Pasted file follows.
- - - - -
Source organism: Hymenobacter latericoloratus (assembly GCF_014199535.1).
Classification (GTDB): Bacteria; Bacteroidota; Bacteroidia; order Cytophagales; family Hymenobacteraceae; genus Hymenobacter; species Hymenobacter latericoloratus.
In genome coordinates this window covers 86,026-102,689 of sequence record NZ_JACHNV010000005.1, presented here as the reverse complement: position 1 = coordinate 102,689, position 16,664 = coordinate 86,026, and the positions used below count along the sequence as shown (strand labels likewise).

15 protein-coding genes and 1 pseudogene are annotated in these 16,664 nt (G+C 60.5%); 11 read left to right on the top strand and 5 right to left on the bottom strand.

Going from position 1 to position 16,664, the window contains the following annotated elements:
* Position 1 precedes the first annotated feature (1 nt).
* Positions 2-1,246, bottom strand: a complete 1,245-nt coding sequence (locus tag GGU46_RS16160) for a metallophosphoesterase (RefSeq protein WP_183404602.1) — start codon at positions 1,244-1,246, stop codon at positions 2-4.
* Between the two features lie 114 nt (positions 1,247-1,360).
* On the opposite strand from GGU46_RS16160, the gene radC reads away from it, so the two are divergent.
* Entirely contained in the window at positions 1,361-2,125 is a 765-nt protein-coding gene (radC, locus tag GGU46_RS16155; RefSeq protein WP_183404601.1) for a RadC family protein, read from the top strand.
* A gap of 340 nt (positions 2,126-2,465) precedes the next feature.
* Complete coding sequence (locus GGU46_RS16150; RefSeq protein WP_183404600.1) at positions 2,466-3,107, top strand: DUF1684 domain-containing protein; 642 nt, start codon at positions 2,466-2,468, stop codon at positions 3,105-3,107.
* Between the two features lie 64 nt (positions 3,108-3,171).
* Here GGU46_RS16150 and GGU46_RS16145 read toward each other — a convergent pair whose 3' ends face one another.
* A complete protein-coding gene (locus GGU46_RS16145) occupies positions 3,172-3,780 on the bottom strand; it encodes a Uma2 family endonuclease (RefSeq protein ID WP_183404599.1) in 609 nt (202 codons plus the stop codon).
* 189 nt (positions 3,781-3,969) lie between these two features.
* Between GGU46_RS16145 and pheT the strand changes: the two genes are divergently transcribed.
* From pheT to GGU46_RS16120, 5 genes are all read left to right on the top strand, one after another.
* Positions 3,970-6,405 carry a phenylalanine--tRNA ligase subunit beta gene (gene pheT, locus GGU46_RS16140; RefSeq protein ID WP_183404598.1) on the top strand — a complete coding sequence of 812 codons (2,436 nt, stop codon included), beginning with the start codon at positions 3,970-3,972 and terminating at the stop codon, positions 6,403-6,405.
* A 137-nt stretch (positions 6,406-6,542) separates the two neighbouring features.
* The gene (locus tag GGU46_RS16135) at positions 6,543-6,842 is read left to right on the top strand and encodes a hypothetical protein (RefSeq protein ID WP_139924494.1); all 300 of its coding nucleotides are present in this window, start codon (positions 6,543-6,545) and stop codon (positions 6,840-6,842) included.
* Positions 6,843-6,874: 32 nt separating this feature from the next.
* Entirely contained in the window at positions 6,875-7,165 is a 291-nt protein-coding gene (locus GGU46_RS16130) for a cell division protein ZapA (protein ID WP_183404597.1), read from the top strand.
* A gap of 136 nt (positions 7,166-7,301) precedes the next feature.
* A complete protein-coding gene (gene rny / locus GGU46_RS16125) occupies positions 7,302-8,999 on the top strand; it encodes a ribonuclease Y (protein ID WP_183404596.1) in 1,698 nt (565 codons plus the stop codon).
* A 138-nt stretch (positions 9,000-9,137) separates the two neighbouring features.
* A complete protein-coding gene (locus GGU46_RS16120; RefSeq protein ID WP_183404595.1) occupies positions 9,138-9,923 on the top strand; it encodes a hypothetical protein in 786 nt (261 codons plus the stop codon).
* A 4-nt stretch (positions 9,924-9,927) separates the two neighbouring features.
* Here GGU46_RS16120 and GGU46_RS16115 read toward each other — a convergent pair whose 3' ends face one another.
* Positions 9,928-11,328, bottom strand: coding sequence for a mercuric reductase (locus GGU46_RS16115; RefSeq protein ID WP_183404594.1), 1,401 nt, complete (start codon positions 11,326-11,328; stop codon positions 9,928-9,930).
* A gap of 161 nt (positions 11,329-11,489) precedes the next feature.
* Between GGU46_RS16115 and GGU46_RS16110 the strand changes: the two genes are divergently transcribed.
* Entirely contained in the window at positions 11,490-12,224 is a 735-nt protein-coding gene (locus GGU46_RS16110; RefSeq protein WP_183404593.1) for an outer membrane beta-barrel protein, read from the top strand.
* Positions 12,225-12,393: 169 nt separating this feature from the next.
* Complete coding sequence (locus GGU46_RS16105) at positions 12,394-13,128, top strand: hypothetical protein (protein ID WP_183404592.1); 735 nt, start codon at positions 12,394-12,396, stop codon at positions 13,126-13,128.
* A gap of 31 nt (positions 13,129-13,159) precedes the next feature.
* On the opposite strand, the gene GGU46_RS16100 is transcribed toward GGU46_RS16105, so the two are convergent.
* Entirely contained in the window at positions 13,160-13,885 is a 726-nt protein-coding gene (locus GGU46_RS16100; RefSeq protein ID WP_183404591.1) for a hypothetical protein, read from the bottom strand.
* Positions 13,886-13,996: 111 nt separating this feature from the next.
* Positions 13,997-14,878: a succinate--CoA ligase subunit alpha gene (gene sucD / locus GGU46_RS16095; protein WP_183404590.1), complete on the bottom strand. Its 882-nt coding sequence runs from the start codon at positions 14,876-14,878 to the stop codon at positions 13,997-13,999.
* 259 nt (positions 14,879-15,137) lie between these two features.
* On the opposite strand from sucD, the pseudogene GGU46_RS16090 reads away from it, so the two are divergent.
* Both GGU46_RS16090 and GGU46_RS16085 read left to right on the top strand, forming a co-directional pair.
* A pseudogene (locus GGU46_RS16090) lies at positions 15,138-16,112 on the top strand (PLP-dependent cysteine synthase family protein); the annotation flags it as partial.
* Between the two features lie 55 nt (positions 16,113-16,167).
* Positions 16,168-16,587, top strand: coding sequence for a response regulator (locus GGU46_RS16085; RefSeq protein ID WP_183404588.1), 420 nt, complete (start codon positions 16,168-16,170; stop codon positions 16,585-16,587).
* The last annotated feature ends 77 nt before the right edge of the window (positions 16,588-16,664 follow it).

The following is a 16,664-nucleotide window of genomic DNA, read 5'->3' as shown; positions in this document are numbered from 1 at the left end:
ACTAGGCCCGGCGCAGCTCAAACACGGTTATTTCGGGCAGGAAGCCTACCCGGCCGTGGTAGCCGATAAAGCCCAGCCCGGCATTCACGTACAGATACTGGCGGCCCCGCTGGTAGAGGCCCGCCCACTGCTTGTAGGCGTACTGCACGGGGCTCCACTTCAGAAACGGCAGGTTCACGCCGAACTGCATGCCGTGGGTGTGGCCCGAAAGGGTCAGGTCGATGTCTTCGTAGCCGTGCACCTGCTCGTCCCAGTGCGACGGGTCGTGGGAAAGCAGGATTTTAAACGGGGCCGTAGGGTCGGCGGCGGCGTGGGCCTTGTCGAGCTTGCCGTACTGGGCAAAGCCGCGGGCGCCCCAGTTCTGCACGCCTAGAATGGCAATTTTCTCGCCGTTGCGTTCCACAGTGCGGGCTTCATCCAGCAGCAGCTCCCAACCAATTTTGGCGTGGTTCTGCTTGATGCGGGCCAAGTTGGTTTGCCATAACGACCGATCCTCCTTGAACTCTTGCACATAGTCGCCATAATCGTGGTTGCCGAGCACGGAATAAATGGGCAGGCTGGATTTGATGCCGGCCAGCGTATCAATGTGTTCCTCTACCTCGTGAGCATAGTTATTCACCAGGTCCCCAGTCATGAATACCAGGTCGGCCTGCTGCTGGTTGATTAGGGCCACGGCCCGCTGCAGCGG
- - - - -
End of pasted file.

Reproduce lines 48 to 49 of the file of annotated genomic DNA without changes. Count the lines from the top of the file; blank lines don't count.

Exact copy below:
The following is a 16,664-nucleotide window of genomic DNA, read 5'->3' as shown; positions in this document are numbered from 1 at the left end:
ACTAGGCCCGGCGCAGCTCAAACACGGTTATTTCGGGCAGGAAGCCTACCCGGCCGTGGTAGCCGATAAAGCCCAGCCCGGCATTCACGTACAGATACTGGCGGCCCCGCTGGTAGAGGCCCGCCCACTGCTTGTAGGCGTACTGCACGGGGCTCCACTTCAGAAACGGCAGGTTCACGCCGAACTGCATGCCGTGGGTGTGGCCCGAAAGGGTCAGGTCGATGTCTTCGTAGCCGTGCACCTGCTCGTCCCAGTGCGACGGGTCGTGGGAAAGCAGGATTTTAAACGGGGCCGTAGGGTCGGCGGCGGCGTGGGCCTTGTCGAGCTTGCCGTACTGGGCAAAGCCGCGGGCGCCCCAGTTCTGCACGCCTAGAATGGCAATTTTCTCGCCGTTGCGTTCCACAGTGCGGGCTTCATCCAGCAGCAGCTCCCAACCAATTTTGGCGTGGTTCTGCTTGATGCGGGCCAAGTTGGTTTGCCATAACGACCGATCCTCCTTGAACTCTTGCACATAGTCGCCATAATCGTGGTTGCCGAGCACGGAATAAATGGGCAGGCTGGATTTGATGCCGGCCAGCGTATCAATGTGTTCCTCTACCTCGTGAGCATAGTTATTCACCAGGTCCCCAGTCATGAATACCAGGTCGGCCTGCTGCTGGTTGATTAGGGCCACGGCCCGCTGCAGCGG